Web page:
If you have been following my blog for a little while, you know that I am a big fan of doing nothing. As a compulsive ‘doer’, I like to carve out time to just let myself be. Not to meditate. No to read. Not to do anything other than simply exist. I have practiced doing nothing for a while now, whenever I have a spare few hours. And I shared my tips on how to do nothing on my blog. But recently I was inspired to take this doing nothing a little further. I turned off all my electronics on Friday evening and did not turn them on again until Monday morning. What was supposed to be a weekend of quiet reflection and stillness brought me back to my beloved childhood activity of pottering about. Let me tell you what happened.
The inspiration that started it all
It all started with an On Being podcast episode with Pico Iyer. The episode explored the urgency of living slow. Iyer is an essayist and novelist who lives in rural Japan. He rarely used electronics by his own account and lives a simple and slow life. In fact, Iyer spends several hours a day doing nothing just to flex his creative muscle. Of course, this type of lifestyle is not sustainable for those of us who are not living of the royalties of previous book publications. But Iyer also offered another possibility during the podcast episode. He mentioned that a few of his friends will switch off all electronics during the weekend. That way they slow down their pace of life at least a few days a week. They fit in the slow wherever is practical and sustainable. Inspired by this practice, I switched off my electronics for a full weekend last December.
An old childhood friend
On Saturday morning I woke and ‘executed’ my ideal morning routine. I worked out, stretched, meditated, journaled and had a slow and mindful breakfast. Then I picked up a book and read for a bit. I savoured the moment and stared out the window a lot. I had nowhere to go and no one to be. And then it happened… I got up and started pottering. A practice I am so familiar with but had long put behind me as frivolous and pointless. When I was a child, I could spend entire days pottering around my room. I would rearrange my belongings, nip in and out of my books, sort through the rubble and move about my space. There was no rhyme and reason to my activity and no purpose. I would simply be active in a room full of wonderful things to (re-)discover.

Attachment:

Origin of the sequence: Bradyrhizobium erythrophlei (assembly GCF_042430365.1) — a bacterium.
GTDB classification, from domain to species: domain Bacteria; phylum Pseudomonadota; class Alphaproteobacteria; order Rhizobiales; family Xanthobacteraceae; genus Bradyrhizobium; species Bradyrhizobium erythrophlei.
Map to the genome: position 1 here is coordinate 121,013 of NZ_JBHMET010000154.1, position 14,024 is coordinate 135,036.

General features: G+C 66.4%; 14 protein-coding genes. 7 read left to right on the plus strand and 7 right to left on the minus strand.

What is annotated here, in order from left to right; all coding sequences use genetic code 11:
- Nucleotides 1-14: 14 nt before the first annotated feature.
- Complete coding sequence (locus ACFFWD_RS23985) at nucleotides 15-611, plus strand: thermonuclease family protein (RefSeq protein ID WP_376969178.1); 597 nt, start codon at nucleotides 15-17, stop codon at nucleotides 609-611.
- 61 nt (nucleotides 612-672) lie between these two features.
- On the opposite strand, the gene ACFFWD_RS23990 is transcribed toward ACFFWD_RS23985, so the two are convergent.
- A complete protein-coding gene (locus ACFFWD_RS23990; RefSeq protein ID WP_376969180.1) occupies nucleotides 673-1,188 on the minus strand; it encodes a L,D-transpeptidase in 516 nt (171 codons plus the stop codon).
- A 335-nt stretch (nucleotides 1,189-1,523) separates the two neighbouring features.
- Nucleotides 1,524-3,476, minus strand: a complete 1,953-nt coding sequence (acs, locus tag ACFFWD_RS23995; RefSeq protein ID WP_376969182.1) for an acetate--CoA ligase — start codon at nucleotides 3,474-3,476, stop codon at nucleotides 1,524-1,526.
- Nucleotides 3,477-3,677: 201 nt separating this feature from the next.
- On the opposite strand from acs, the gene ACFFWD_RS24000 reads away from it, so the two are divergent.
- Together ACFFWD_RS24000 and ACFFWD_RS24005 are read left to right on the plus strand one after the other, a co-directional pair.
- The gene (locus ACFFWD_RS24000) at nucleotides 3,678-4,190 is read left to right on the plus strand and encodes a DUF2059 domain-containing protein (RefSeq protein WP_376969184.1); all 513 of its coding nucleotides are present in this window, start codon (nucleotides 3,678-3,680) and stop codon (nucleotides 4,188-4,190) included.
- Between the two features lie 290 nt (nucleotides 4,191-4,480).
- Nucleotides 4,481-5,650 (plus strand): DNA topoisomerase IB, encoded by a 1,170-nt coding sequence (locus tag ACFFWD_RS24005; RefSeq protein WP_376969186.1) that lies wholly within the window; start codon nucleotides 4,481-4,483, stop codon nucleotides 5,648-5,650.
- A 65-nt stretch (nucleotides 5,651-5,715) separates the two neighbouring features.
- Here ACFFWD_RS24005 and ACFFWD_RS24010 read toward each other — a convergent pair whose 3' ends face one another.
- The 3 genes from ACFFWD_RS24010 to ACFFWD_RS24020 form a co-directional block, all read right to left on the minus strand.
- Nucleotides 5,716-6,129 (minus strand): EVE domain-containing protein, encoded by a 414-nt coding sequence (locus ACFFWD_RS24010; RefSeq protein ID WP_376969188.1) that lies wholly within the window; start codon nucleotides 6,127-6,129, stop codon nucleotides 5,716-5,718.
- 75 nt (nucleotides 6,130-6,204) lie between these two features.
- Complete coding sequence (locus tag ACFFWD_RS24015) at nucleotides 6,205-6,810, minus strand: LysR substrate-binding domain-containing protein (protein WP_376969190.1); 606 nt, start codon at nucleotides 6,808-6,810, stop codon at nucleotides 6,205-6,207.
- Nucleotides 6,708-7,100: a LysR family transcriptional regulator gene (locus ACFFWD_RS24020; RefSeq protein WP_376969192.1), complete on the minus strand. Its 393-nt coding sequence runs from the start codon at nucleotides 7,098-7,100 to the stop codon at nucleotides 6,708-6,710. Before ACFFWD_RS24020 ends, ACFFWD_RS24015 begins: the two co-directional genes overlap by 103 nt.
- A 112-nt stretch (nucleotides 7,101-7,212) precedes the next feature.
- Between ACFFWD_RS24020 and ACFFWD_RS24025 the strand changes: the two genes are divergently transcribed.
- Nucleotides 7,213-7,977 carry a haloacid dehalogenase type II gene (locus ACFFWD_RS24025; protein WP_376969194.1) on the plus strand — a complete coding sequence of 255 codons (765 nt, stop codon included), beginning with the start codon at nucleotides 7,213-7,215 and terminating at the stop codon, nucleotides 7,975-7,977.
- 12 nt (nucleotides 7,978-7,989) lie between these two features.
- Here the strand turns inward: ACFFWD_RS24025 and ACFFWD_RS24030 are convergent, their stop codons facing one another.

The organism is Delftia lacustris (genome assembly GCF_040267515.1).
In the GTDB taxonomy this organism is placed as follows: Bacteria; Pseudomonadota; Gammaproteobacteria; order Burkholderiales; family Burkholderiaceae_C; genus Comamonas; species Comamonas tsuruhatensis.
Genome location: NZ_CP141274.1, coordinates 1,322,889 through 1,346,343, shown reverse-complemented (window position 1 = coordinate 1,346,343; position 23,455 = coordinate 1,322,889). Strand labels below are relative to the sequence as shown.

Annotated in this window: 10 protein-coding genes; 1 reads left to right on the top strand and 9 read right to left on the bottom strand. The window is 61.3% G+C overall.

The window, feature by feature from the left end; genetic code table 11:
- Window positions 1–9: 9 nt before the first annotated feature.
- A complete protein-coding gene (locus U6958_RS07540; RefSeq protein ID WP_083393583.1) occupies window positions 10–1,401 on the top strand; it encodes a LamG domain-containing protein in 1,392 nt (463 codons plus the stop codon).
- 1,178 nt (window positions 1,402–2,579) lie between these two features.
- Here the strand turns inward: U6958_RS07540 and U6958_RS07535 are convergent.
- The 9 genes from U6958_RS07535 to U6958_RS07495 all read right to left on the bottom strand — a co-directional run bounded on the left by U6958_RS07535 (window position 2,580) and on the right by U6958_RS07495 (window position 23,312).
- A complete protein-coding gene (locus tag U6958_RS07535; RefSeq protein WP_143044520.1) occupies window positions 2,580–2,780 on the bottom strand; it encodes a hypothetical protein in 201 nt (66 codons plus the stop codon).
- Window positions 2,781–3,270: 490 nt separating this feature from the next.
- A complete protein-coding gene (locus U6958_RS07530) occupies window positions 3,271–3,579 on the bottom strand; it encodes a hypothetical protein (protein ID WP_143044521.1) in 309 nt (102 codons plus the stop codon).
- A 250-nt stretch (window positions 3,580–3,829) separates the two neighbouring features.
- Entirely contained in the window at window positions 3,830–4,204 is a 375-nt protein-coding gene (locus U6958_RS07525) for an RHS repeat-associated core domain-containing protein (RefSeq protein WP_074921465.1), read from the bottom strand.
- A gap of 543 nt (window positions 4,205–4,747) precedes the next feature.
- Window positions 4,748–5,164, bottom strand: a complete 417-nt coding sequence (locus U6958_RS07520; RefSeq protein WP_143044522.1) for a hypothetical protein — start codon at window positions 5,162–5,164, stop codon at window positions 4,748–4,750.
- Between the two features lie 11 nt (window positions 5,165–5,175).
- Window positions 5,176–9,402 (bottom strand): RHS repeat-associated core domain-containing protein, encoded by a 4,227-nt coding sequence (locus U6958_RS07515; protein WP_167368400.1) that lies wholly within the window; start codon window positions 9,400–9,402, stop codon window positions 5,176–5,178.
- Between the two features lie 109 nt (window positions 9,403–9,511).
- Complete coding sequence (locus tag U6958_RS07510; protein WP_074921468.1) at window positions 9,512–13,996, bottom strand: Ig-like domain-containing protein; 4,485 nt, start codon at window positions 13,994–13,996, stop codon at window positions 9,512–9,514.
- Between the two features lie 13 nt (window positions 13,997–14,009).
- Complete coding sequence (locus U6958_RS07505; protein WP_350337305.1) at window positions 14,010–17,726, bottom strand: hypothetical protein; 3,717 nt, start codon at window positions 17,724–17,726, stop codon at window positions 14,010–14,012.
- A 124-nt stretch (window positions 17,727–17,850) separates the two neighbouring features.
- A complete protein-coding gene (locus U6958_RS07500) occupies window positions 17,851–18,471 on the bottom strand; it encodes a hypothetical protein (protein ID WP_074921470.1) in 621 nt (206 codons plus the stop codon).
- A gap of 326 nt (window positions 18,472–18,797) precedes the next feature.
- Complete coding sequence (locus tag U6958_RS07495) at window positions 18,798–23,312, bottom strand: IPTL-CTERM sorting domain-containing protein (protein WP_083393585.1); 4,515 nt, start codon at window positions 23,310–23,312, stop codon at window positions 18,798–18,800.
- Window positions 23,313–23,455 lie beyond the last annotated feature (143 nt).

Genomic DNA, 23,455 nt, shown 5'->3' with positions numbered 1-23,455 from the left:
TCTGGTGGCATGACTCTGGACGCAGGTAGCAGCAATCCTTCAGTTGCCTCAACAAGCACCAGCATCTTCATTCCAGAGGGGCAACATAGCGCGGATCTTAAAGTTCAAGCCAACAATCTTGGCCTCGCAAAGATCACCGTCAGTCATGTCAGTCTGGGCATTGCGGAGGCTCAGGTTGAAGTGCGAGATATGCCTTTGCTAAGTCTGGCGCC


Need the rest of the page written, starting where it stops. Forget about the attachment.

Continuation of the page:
I wonder what ever made me stop pottering. For all its positive effects, I think the spiritual and self-help movements are to blame. As I increased my understanding of different mindfulness techniques, I started to abandon those that had come most natural to me as a child. Pottering about was replaced with meditation and yoga. Even doing absolutely nothing had to become a structured affair with a clear purpose (of unwinding). My natural urge to potter was repressed to the area of my mind that holds my memories. And this is a shame, since pottering is not only deeply familiar to me, but also carries some significant health benefits. Besides being a great way to unwind, researchers have found that the low level of activity brought about by pottering around reduces the build-up of fat around the arteries. This health benefit cannot be replaced by an actual workout. Sitting all day cannot be offset by 60-minute HIIT class. Learning about this fact in preparation for this post cemented my belief that pottering holds some beneficial goodness.
And so, I have started pottering once more. Drawers have become treasure chests to explore. Books have become magazines to flip through. Life has been drawn into the present moment not by some recommended spiritual practice, but by simply turning my focus on what is right on front of me.
Have you ever pottered?